Monday, May 14, 2018

Stanley J. Weyman's A Gentleman of France

Stanley J. Weyman (1855-1928) was an immensely popular author of historical romances. He was best known for his tales of swashbuckling adventure written in the early part of his career prior to 1904. Weyman enjoyed the esteem of both critics and the reading public and his admirers included Graham Greene.

One word of caution should be offered at this point. Whilst all of Weyman’s books can be regarded as historical romances not all can be regarded as swashbucklers. Of the novels that do most certain qualify as swashbucklers one of the most successful was A Gentleman of France, published in 1893.

Weyman was particularly attracted by sixteenth and seventeenth century French history. A Gentleman of France opens in 1588. This was the period of the Wars of Religion in France, between the Catholics and the Huguenots. It was also the time of the succession crisis, with the Protestant King Henri IV of Navarre being the heir to the throne and with conspiracies afoot to prevent him from succeeding to the throne of France in the event of the death of the current king Henri III. In fact there were countless potential conspiracies complicated even further by foreign meddling.

Gaston, Sieur de Marsac, faces a grim future. He is a Huguenot, he is forty years old and he is penniless. He has the pride of a gentleman but he lacks the financial resources that such a station in life requires. The death of his patron, the Prince de Condé, has left him in desperate straights.

He is therefore overjoyed to receive a summons from the King of Navarre. He is entrusted with a mission, to convey a young woman who is presently being held against her will to a place of safety. Henri of Navarre cannot possibly be seen to be openly involved in this rescue mission which is why the poverty-stricken luckless de Marsac is such an ideal choice to carry it out. He is expendable, and if things go wrong Henri can plausibly claim to have known nothing whatever about the scheme.

The young woman is Mademoiselle de la Vire, a maid of honour at the court of Henri of Henri of Navarre. She proves to be quite a handful of de Marsac. In fact she proves to be a complete nightmare, being wilful, spoilt, impetuous, unpredictable, vindictive and entirely uncooperative. The band of ruffians de Marsac has hired to help carry out his task are another problem. They prove to be even more treacherous than he’d anticipated. In addition it seems that various political crises are all coming to a head and de Marsac is going to be caught in the middle.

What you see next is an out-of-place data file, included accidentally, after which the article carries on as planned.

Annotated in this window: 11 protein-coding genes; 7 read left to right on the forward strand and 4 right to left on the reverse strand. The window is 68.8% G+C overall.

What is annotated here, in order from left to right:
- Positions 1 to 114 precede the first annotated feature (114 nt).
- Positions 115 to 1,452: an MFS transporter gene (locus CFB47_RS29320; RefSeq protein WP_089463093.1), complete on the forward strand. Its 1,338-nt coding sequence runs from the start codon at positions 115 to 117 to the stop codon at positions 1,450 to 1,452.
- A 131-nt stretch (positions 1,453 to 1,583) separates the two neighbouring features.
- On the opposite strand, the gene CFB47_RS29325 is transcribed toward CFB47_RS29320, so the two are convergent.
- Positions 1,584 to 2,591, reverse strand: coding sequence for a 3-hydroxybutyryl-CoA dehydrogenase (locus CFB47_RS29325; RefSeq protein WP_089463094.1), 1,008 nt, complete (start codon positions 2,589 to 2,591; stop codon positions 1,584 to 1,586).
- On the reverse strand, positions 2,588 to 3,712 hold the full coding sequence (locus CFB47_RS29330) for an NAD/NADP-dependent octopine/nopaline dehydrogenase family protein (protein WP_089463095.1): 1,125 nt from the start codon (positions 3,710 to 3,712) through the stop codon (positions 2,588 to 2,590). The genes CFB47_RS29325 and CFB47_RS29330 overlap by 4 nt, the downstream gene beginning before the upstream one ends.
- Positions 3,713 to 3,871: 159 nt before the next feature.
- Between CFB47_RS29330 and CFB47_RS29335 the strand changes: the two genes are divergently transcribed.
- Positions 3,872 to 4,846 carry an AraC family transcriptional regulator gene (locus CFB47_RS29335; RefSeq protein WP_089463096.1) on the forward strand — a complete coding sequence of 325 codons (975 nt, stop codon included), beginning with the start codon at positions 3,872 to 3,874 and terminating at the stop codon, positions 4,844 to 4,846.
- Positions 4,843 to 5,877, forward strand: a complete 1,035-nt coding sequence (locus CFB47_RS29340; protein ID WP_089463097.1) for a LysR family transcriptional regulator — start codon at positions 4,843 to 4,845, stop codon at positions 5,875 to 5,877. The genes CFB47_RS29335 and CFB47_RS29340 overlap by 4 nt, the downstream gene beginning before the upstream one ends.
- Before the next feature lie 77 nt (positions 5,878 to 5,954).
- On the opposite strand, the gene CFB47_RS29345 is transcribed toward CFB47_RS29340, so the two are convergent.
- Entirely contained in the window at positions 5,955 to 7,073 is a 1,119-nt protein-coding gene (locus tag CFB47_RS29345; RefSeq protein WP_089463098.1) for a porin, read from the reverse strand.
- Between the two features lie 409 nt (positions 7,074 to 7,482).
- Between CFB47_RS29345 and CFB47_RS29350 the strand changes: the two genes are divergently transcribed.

Worst of all it turns out that Mademoiselle de la Vire is much more important than de Marsac had been led to believe. In fact it turns out that by a twist of fate she is now more important than anyone could have suspected.

This is a moderately long novel but there are so many plot twists and de Marsac’s path is strewn with so many obstacles and pitfalls and false turnings and there are so many betrayals and counter-betrayals that there’s never any danger of boredom. There’s plenty of action and the sense of danger never lets up for a moment.

While de Marsac is not totally lacking in allies they’re not necessarily allies on whom one wold want to rely absolutely. They have their own agendas. This is even more true of the powerful men who are willing to make use of de Marsac - it’s not that they bear him the slightest ill-will but they are playing for very high stakes and he is a very insignificant very poor very minor petty nobleman and his wellbeing is not exactly their highest priority.

There is, as you might expect in a 19th century English novel, a certain anti-Catholic bias. The Catholic characters are not all wicked but the villains do tend to be Catholics. The Protestant characters do tend to be virtuous and noble. This was such a pervasive feature of English popular culture at the time that Weyman may not even have been conscious of his bias.

Gaston de Marsac is a fine and reasonably complex hero. He is brave and determined but he makes a lot of mistakes and his judgment is erratic. It’s not that he is unintelligent. Far from it. He simply has a tendency, at times, to be a little careless and perhaps inclined to underestimate the difficulties that he faces.

This is very much a swashbuckling adventure. There is a love story here but it takes a definite back seat to the action adventure story.

This is thoroughly enjoyable stuff in the slightly literary tradition of Victorian writers of adventure such as Anthony Hope and Rider Haggard. Highly recommended.

This is thoroughly enjoyable stuff in the slightly literary tradition of Victorian writers of adventure such as Anthony Hope and Rider Haggard. Highly recommended. Pan Books issued this one along with several other Weyman titles in paperback in the early 70s so used copies can be found at very reasonable prices.

Weyman’s 1894 adventure Under the Red Robe is also very much worth reading.